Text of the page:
In the age of online communication and paperless billing, it is no surprise scam artists’ new favorite vehicle is email. The Internal Revenue Service (IRS) has issued an alert for the public to be aware of phony emails that appear to be from a fake IRS office. These emails are designed to look like an IRS tax bill related to the Affordable Care Act. This matter has already been reported for investigation with the Treasury Inspector General for Tax Administration.
Last year, multiple reports of fraudulent CP2000 notices were received. They are expected to circulate again in an attachment sent via email. Within the notice is a request for payment to be sent to the “I.R.S” at the “Austin Processing Center” with the address listed as a Post Office Box. You will also see a payment link within the email.
A legitimate CP2000 is generated through the IRS Automated Underreporter Program. These documents are sent when income reported from third party sources does not match the income reported on the tax return. It includes instructions and requests a check be made out to the “United States Treasury” if the taxpayer agrees with the additional amount owed.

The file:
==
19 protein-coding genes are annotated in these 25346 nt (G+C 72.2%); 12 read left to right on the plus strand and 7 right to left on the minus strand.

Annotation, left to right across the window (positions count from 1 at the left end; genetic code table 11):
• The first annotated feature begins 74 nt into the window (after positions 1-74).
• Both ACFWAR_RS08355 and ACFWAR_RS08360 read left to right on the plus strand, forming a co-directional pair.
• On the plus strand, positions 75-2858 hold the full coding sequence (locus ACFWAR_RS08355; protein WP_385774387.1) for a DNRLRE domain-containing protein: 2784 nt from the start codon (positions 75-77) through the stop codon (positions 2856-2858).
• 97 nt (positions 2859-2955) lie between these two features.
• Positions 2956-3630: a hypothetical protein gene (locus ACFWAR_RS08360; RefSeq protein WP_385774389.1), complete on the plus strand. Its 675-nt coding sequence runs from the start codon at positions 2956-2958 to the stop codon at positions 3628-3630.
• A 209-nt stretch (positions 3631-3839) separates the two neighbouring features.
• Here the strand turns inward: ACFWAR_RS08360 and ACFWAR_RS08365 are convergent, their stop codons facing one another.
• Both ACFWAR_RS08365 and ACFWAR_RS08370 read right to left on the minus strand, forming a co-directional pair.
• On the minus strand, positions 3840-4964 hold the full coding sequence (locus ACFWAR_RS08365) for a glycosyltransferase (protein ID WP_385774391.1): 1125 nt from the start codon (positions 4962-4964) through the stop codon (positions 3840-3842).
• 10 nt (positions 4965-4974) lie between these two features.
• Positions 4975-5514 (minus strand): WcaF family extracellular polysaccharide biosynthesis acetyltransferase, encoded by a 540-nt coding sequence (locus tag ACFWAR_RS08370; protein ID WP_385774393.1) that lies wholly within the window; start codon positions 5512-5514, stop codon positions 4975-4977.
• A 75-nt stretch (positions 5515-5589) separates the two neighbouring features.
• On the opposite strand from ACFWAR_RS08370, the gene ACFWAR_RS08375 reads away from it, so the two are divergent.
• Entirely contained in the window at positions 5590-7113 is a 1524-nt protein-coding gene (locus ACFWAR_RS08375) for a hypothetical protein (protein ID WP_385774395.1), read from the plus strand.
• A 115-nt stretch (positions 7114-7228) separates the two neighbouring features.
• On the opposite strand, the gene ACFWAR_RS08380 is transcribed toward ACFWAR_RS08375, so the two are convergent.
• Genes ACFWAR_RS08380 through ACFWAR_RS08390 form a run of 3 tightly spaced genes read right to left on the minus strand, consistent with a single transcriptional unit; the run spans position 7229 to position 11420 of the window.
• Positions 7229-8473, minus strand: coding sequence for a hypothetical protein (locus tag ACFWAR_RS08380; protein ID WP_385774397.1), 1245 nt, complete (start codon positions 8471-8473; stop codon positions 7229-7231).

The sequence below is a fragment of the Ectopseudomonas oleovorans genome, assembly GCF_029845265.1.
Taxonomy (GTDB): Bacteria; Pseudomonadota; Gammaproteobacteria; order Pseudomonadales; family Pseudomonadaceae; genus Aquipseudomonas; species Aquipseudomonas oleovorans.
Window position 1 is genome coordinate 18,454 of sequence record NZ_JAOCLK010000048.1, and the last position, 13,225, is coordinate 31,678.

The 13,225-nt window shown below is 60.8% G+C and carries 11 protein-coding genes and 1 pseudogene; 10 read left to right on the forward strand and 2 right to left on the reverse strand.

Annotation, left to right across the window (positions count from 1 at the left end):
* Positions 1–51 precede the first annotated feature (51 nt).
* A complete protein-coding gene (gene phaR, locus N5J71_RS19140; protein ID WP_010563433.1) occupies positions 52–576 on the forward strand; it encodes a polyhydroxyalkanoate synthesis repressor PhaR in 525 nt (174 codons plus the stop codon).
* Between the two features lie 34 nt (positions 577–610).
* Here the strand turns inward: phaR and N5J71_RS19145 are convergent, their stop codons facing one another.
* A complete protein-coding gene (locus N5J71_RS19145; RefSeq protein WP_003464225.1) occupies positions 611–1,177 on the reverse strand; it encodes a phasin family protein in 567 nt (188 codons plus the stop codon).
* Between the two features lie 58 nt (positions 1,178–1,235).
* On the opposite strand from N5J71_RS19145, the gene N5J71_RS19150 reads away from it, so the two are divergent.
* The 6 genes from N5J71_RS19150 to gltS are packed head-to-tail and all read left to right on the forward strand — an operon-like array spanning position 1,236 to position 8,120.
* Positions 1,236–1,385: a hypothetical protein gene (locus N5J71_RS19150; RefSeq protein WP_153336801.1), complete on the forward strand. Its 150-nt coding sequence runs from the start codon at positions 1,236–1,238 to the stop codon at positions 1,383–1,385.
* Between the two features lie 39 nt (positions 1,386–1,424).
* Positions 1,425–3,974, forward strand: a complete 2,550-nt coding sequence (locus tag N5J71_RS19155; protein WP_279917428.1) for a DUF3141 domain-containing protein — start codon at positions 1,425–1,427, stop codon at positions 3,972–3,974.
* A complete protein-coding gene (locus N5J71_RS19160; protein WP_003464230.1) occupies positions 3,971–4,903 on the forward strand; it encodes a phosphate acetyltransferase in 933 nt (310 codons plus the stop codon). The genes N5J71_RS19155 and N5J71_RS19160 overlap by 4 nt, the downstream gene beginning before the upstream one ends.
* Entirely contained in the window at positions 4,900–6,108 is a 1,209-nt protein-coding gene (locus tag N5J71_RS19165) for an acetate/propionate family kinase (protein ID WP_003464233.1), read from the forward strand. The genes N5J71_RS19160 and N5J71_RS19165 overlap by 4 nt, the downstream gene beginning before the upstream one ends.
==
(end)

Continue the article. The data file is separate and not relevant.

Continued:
(This is an image of a fake CP2000 tax notice)
The CP2000 tax notice is generally mailed to taxpayers through the U.S. postal service, never as an email. Here are major red flags you should look for if you believe you were sent a fake tax notice:
- Legitimate tax notices sent from the IRS are never emailed or sent through social media, only through posted mail.
- These fake notices seem to be sent from an Austin, Texas address.
- The issue is associated with the Affordable Care Act (ACA).
- The payment voucher indicates the letter number as 105C.
If you receive an email that appears to be this phishing scam, send it to firstname.lastname@example.org and then delete the email from your inbox. A resource from the IRS, “Understanding Your CP2000 Notice” can be used if you are concerned about the notice you receive.
Check the Reporting Phishing and Online Scams resource from the IRS website if you’re unsure the email you receive is legitimate. Do not click on any links or attachments within an email you find questionable. IRS scams are a year-round job for these criminals and take many forms: threatening phone calls, letters and various emails.